To suggest that someone’s diabetes-related complications are the result of them ‘not looking after themselves properly’ means that essentially what is being said is that the person intended for this to happen. That they ‘brought it on themselves’. That they deserve to now have to face a future of diabetes-related complications.

To that, I say bullshit!

And, somehow, it is even worse when a comment like that comes from another person with diabetes, because if anyone should understand how harmful judgement can be, surely it is others with diabetes.

Supporting each other doesn’t mean just patting each other on the back and saying ‘good job.’ It is far more than that. It is acknowledging that we are doing the best we can at that moment time with what we have. It’s accepting that there are myriad ways of managing diabetes, and that people should have the right and the ability to choose the way that is right for them – even if we don’t think it is right for us. It is encouraging others’ efforts, cheering their successes and standing alongside them when things are tough. It is being happy for other PWD when they are doing, or being invited to do, great things.

It is not saying ‘You are not doing enough’.

We would be quick to say that it’s not okay for a healthcare professional to suggest that we are not trying hard enough. We don’t accept it when the media make claims that people aren’t looking after ourselves properly. We push back and say it is not okay when those without diabetes suggest that we are not doing our very best.

And in exactly the same way, it is not okay for other PWD to criticise one of our own because, honestly, we should know better. We should be on the same side. We should be building each other up.

It is completely unreasonable to expect that people with diabetes are going to agree on everything, and actually, who would want that anyway? Diversity of opinions is as important as diversity of experience. We all have our own ideas and ways to live with diabetes and there will be times that we completely disagree. That is all fine, as long as it is done with respect.

But even with those differences – differences that we can celebrate – the commonality of messed up beta cells should be what brings us together to be on the same side.

I could be Pollyanna-ish about it all and say that we should just be kind to each other, and that may be a good place to start.

Living with diabetes is fucking hard. We never, ever get a break from it. No matter how manageable our diabetes seems or how cruisy things may be at a particular moment, it is still always there. It doesn’t matter if we are scaling mountains or running marathons. Or living our dreams or travelling the world. Or getting up in the morning and going to work or school. Diabetes does not take a break.

Diabetes doesn’t take a break. But we can give each other one. No blame. No shame. Just an acknowledgement that we are doing the best we can. PWD support PWD. That’s what makes us stronger. That what makes US unstoppable!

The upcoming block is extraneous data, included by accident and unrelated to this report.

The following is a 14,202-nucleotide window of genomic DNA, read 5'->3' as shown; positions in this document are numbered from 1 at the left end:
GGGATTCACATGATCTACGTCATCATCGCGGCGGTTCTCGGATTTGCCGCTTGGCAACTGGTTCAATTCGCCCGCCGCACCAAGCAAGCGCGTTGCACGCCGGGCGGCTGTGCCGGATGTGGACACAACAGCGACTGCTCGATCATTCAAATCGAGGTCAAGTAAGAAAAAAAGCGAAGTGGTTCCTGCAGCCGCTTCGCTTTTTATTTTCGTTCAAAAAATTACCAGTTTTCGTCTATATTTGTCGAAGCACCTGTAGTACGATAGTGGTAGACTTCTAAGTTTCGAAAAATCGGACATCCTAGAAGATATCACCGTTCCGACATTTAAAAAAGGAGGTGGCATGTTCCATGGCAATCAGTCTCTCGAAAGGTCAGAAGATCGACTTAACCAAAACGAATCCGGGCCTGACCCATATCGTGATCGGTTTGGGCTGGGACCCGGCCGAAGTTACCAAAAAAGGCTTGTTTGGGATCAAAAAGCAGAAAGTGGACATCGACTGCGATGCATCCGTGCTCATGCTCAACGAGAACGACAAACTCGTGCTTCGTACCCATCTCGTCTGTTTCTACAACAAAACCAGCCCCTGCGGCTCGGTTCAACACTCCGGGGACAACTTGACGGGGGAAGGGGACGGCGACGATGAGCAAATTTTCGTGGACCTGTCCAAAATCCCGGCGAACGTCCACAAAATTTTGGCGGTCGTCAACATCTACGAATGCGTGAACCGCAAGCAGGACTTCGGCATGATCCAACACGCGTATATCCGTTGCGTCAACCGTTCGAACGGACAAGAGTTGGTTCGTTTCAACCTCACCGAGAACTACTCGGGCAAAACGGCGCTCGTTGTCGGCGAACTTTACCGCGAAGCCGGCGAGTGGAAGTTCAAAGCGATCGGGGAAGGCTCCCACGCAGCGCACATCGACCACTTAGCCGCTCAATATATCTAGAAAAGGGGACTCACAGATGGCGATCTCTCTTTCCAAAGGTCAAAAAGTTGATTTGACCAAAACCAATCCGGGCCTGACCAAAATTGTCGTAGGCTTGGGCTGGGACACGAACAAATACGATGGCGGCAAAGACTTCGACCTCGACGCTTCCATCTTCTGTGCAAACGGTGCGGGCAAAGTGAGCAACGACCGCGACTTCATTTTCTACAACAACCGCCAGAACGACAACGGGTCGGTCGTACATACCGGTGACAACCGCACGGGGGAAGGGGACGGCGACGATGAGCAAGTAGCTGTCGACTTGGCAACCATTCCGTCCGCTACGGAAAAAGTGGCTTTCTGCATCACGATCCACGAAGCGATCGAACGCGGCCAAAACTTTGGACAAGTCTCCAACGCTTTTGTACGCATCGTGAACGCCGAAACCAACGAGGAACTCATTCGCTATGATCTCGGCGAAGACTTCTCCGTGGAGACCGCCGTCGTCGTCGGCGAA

P.S. If you really don’t agree with what someone is doing with their diabetes, you can say nothing at all. You don’t have to be critical. 

I’m popping back in from my blog break to share this wonderful video which premiered at the AADE conference in Baltimore over the weekend.

It’s a brilliant example of co-design, with the coordinator of the project, Deb Greenwood, working with people with diabetes, healthcare professionals, researchers and other key stakeholders to talk about the importance of language matters in diabetes.

The result is this three minute video which highlights how simple it can be to reframe the words we use, and to focus on empowering and supporting people with diabetes rather than judging and stigmatising us.

Please share this video. If you have diabetes, share it with your friends and family; if you are in a diabetes support group, share it with other group members and have a chat about it at your next meeting; I would urge (and hope that) diabetes organisations share the link on their socials and in newsletters and on websites; HCPs could watch and discuss during staff meetings; industry reps could also share through all their networks, and align their messaging with what they see and hear in this video. This is relevant to anyone and everyone affected by diabetes and/or working with people with diabetes.

We’ve been saying it for years: language matters. Let’s continue to improve the way we speak about and to people living with diabetes.

DISCLOSURE

Well done to the wonderful Deb Greenwood for coordinating this video and to Mytonomy for funding its development. I was invited by Deb to provide input in the script used in the video and then, while at ADA in Orlando, was filmed for it. I was kindly provided with a gift voucher for my efforts – and a makeup and hair stylist to make me look like a cable news anchor.

I have a very scientific way of collecting info to share in these Internet Jumbles. I make weird notes on my phone that absolutely make sense when I note them down, and then make absolutely no sense when I revisit them to put together the latest edition. (Case in point: ‘DMK mine’ had me stumped for a few hours until I realised that was shorthand for the HypoRESOLVE piece on Diabetes Mine. The DMK is because the meeting was in Copenhagen. Of course it makes sense. Perfect sense.)